A Turkish military convoy came under fire in Idlib today as Russian-backed regime forces pressed on with their offensive to rout al-Qaeda-linked rebel groups from the eastern half of the northwestern Syrian province. Idlib is one of the few areas to remain under Sunni opposition control since the outbreak of the Syrian conflict in 2011.
According to Turkey’s state-run Anadolu news agency, a rocket landed just 20-30 meters (66-98 feet) from the convoy in the Darat Izza district and no injuries have been reported. Anadolu did not name the attackers and there have been no claims of responsibility so far.
In separate news, the London-based Syrian Observatory for Human Rights (SOHR), which monitors the conflict, reported that the death toll from Sunday’s car bomb attack on the Idlib headquarters of a Chechen jihadi group had risen to 34, of which 18 were civilians.
Turkish troops moved into Idlib in October, ostensibly to establish observation points to monitor a cease-fire between the regime and the opposition and to ease the flow of humanitarian supplies, among other things, for millions of internally displaced Syrian sheltering in the province.
Through its military presence, Turkey was also expected to pressure the al-Qaeda-linked militia known as Hayat Tahrir al-Sham (HTS) to disarm and disband, or at the very least move to the western part of Idlib under the informal terms of the Astana talks Turkey co-sponsors with Russia and Iran.
Turkey has instead eased into a modus vivendi with HTS, and raised many eyebrows when its troops were escorted by the jihadis as they first moved in. Turkey has used its presence mainly to hem in Afrin, the Syrian Kurdish-controlled enclave Ankara has repeatedly threatened to invade.
The looming question is whether Russia will lean on Turkey for having failed to keep its side of the deal to move its troops out of the approximately 2,000 square kilometers (1,200 miles) of territory it controls in the so-called Euphrates Shield zone covering Jarablus, al-Bab, Dabiq and Azaz.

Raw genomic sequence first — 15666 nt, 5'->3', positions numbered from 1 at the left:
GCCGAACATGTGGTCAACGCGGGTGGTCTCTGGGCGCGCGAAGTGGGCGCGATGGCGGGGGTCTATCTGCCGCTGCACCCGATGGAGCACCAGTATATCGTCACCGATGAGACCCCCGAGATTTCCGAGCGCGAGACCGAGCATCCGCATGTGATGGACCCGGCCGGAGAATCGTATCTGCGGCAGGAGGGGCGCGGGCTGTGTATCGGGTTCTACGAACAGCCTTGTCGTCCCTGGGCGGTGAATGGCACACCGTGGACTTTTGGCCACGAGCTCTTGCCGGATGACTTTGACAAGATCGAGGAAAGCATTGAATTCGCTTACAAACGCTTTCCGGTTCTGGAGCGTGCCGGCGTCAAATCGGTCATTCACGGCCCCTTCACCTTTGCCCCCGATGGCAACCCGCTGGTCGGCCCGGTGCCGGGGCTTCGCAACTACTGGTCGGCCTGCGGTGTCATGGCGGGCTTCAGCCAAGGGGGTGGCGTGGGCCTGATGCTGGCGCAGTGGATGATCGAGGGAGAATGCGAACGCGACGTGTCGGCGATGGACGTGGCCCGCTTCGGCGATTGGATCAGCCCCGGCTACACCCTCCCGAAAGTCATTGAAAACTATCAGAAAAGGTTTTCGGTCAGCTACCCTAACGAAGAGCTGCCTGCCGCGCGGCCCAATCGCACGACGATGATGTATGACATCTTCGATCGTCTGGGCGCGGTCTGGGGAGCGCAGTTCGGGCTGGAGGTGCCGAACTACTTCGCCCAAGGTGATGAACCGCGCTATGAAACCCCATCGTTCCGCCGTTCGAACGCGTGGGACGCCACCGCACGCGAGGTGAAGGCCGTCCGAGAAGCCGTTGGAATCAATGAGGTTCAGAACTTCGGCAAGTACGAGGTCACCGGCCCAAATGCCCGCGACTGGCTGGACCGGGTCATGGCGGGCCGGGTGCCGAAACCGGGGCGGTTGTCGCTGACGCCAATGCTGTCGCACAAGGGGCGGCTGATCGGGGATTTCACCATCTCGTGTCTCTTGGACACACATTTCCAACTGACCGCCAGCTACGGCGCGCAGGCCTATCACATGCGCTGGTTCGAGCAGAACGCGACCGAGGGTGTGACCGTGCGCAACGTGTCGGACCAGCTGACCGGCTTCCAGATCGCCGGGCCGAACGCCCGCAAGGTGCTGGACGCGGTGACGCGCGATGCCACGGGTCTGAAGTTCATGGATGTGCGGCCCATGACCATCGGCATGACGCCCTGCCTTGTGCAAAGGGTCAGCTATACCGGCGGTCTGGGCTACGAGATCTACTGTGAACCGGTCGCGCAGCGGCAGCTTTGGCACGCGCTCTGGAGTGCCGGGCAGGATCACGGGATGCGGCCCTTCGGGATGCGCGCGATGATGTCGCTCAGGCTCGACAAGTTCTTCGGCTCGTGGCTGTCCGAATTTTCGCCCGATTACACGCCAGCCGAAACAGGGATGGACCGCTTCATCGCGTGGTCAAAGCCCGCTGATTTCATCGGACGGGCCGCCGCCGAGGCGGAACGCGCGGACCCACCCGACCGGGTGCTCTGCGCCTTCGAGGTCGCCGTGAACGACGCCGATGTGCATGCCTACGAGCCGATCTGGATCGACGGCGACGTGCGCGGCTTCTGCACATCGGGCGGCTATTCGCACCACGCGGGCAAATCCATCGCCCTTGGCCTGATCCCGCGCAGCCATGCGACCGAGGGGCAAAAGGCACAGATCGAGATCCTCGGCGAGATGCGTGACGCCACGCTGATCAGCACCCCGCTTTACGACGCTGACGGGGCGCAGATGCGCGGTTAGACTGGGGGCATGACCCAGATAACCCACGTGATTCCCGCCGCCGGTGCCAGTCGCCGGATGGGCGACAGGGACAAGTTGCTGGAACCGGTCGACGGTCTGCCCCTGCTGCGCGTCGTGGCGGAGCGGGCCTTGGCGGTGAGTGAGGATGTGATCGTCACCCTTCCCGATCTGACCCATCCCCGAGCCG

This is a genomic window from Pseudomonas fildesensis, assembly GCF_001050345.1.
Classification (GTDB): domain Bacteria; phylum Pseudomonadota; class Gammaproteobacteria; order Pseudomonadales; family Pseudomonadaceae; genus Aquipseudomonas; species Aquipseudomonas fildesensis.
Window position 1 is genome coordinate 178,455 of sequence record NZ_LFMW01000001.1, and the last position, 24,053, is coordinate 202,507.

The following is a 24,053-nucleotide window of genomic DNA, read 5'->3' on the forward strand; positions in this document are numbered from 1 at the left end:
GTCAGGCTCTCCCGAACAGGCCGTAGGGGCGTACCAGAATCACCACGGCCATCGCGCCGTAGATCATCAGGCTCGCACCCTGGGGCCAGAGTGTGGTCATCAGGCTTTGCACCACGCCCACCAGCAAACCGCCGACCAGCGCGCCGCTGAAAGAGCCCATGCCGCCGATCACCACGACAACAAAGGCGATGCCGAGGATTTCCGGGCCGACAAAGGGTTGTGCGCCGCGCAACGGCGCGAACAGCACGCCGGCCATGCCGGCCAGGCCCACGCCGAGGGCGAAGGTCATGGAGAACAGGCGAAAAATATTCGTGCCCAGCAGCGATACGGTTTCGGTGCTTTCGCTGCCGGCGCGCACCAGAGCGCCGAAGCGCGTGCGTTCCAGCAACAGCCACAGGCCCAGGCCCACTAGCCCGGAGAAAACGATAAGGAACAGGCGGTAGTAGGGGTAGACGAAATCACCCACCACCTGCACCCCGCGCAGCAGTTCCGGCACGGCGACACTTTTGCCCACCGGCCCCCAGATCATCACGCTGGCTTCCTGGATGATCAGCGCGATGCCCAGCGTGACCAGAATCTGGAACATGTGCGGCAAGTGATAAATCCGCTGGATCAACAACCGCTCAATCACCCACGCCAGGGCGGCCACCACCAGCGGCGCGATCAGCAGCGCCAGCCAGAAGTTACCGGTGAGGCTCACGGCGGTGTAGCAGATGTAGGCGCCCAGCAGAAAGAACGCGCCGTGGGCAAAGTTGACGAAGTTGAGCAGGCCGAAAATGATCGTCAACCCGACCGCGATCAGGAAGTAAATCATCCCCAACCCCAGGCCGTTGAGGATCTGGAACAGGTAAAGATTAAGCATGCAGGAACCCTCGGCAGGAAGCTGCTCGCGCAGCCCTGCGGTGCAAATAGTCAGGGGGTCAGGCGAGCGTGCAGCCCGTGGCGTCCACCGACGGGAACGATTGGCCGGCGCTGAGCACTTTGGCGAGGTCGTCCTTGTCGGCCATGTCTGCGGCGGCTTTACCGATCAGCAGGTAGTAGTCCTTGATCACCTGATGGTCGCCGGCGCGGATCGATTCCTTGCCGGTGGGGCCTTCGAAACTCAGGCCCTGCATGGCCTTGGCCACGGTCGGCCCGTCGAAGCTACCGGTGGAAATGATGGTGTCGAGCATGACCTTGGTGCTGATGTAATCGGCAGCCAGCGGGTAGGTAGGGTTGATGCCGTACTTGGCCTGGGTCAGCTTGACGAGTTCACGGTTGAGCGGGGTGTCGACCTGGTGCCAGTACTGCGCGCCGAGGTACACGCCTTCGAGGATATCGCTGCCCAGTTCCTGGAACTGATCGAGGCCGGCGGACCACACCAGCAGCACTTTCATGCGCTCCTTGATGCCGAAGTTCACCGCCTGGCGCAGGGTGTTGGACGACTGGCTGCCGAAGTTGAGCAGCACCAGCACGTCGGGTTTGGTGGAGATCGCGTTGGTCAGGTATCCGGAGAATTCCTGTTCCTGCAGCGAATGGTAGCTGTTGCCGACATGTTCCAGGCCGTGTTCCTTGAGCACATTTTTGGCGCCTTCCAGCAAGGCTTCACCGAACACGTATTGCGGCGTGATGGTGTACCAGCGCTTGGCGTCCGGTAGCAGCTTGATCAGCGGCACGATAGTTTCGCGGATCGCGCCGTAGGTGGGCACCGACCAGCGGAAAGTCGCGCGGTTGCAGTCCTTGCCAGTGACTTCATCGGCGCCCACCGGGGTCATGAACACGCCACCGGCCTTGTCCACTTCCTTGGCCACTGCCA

A commander with the Syrian Kurdish-led Syrian Democratic Forces, which are partnering with the US-led coalition against the Islamic State (IS), said in a telephone interview with Al-Monitor, “After Idlib, Jarablus and Azaz will be next.” He insisted, “Turkey and the [opposition] Free Syrian Army gangs have no place in Syria’s future.” And now that Iran is facing internal strife at home its power to influence events in Syria has receded, the commander said. “Therefore the notion that Turkey serves Russia as a counterbalance to Iran in Syria no longer holds.”
Gonul Tol is the executive director of the Turkey program at the Middle East Institute. She concurred in an interview with Al-Monitor that “Turkey can only stay in Syria for as long as the Russians agree. And having failed to do anything to counter HTS, Turkey has outlived its use. Moreover, its activities in Idlib are opaque to say the least.” Tol noted that if Russia is calling for the United States to withdraw its forces from Syria it will need to demand the same of Turkey, if only for the sake of consistency. Unlike Russia, which is in Syria at the invitation of the Syrian government, Turkish and US forces are not.
Either way, the status quo is now being upended as Syrian government forces and allied militias are advancing on eastern Idlib, forcing thousands of civilians to flee toward Turkey. With 3 million Syrian refugees already, Turkey is keen to avoid a further influx and is setting up field hospitals and erecting tents along its border to keep them on the opposite side.
The main target of the current offensive appears to be the rebel-held air base of Abu al-Duhour on the southeastern edge of Idlib and securing the road linking Damascus to Aleppo.
Regime forces have reportedly captured nearly 100 villages from the insurgents in Hama and Idlib since late October. SOHR confirmed that 14 villages were wrested from them today alone and regime forces were now some 11 kilometers (7 miles) away from the rebel-held air base. Turkish authorities have blocked access to the website, ostensibly because of its reporting on Turkey, including a recent report that several senior leaders of IS had managed to find sanctuary there.